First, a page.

Ask the Experts
At Adent’s Landscape Supplies Inc, we’ve made it our priority to provide the best landscaping products at reasonable prices. Whether you need organic topsoil, native riverstone, mulch, or flagstone, we have the landscaping materials you need to get the job done. Our friendly and knowledgeable team is happy to answer any questions you have about our products and how they fit into your project.
(Length in feet X Width in feet X Depth in inches) / 324 = Cubic Yards
To determine the amount of bulk material you will need, you first need to know the square feet of the area you are going to cover:
Length times Width = Square Feet
For example: 10 ft. X 15 ft. = 150 sq. ft.
Next, determine your depth in inches. Multiply your total square feet by this depth, then divide this number by 324 to convert to cubic yards.
For example: 150 sq. ft. X 4 in. = 600; (600)/(324) = 1.85 cubic yards
It depends on whether they are new beds or if there is existing mulch. For new beds, 4 inches is acceptable. If you are top dressing additional mulch, 2 inches would be a considerate amount.
Other than the fact that you are getting 6,000 lbs of stone, not much. Weight is not a measurement that can be used to figure volume. All stone does not weigh the same, but volume is the same for all products. The industry standard for most river stone, sand and gravel is between 1.35 and 1.50 tons per cubic yard. To convert tons to yards, find out how much the stone weighs per yard, and divide that by 2000. This will give you your factor. Divide the number of tons you are getting by this factor, and that will roughly be the number of yards of stone you will receive.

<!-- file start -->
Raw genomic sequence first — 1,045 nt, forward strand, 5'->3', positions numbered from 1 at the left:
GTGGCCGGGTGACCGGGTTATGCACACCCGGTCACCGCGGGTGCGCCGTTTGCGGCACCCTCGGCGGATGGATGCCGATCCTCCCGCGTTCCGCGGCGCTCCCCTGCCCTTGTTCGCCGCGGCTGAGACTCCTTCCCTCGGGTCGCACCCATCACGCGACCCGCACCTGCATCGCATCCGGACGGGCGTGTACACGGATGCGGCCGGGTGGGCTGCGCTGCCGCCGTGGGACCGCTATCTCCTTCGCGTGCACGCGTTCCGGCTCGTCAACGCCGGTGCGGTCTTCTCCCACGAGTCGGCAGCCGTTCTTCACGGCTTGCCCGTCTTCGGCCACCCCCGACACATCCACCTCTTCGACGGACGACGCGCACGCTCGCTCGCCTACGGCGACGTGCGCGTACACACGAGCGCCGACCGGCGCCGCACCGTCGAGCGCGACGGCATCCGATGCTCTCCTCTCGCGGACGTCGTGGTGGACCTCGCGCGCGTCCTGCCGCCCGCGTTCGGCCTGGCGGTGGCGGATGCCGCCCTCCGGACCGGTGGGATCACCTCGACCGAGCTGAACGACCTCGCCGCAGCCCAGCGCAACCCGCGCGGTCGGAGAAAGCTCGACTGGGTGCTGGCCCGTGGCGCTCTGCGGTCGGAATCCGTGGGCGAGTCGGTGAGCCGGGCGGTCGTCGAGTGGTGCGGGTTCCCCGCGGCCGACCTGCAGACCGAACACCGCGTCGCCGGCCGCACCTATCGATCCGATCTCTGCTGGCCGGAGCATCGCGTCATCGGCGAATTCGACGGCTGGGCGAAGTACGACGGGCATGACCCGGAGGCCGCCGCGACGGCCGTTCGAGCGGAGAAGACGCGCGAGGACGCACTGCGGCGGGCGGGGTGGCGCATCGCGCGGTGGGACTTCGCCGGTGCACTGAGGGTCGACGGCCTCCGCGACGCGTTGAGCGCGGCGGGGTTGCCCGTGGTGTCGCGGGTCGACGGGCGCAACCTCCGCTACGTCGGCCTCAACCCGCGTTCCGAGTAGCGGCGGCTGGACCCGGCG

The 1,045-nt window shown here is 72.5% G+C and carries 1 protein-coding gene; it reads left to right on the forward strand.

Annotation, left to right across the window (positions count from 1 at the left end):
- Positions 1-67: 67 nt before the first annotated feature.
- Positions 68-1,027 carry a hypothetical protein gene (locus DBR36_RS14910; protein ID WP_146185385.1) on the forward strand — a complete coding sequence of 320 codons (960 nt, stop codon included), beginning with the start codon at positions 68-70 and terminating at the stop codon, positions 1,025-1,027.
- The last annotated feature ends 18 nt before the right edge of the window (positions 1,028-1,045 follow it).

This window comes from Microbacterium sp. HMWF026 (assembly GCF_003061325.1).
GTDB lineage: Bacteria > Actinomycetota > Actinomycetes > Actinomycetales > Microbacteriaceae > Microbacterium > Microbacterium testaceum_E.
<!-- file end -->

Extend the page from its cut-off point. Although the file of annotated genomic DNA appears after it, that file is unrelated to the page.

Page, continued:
For example: (1 yard weighing 2700 lbs) / (2000) = 1.35 factor
3 tons / 1.35 = 2.22 cubic yards of stone
To be fair, neither. It all depends on the application! If your landscaping beds have a lot of flowering shrubs and annuals, then bark mulch is probably your best bet. If you have evergreens and woody ornamentals, you may get away with using stone. Bark mulch is going to hold more moisture for your plants and keep the soil temperatures more consistent, whereas stone will tend to get hotter and reflect that heat onto your plants.
Using the same formula as above, break the area into smaller sections to create squared areas.
Pavers, Compost, Flagstone in St. Joseph, MI
Section 1 – Use the formula for the area of a circle (3.14 X Radius X Radius). Since our example is only half of a circle, this answer would be divided by 2. Section 1 has a diameter of 8 feet, and since the radius of a circle is the diameter divided by 2 (where 8 ft. / 2 = 4 ft.), the calculation would be:
3.14 X 4 ft. X 4 ft. = 50.24 sq. ft. for a full circle
divided by 2 = 25.12 sq. ft. for a half circle
Section 2 – Since it is a simple square, all we need to do is multiply the length times the width:
10 ft. X 4 ft. = 40 sq. ft.
Section 3 – Although this is not exactly a square area, it is better to have too much supply than not enough. Therefore, the same equation is used as in section 2:
25 ft. X 15 ft. = 375 sq. ft.
Finally, add these three sections together, multiply by how many inches thick you want it, and divide this answer by 324.
25.12 + 40 + 375 = 440.12; 440.12 X 4 in. = 1760.48;
1760.48 / 324 = 5.43 cubic yards
Note: It is always better to have 1/2 to 3/4 yards too much than to be short on supplies.